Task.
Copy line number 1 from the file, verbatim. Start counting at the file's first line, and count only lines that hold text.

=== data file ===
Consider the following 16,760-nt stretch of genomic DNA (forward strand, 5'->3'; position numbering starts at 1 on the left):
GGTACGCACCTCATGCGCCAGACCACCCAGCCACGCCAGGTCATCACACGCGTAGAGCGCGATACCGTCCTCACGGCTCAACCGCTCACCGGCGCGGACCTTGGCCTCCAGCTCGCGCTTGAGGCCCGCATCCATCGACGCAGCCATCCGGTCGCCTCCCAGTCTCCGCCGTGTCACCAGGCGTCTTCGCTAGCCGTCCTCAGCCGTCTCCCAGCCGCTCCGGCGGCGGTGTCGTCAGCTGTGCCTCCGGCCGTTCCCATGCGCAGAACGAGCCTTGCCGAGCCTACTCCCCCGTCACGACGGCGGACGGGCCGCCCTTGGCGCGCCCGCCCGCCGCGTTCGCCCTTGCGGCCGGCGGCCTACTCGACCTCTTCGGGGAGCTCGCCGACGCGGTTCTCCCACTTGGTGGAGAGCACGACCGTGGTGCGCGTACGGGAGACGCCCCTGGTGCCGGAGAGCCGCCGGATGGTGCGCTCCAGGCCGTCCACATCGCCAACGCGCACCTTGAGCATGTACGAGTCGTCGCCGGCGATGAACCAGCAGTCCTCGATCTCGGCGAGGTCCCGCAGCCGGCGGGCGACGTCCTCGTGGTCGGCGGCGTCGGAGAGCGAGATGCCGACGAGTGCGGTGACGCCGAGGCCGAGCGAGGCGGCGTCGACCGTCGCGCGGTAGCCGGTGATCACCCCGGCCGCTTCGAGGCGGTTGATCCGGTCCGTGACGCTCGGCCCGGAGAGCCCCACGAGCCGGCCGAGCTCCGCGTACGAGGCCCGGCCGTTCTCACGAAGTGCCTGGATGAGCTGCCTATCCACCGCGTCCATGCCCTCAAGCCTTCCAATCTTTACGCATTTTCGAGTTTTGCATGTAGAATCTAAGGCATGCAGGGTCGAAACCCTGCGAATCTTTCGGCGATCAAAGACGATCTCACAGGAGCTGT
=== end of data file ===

Consider the following 16,760-nt stretch of genomic DNA (forward strand, 5'->3'; position numbering starts at 1 on the left):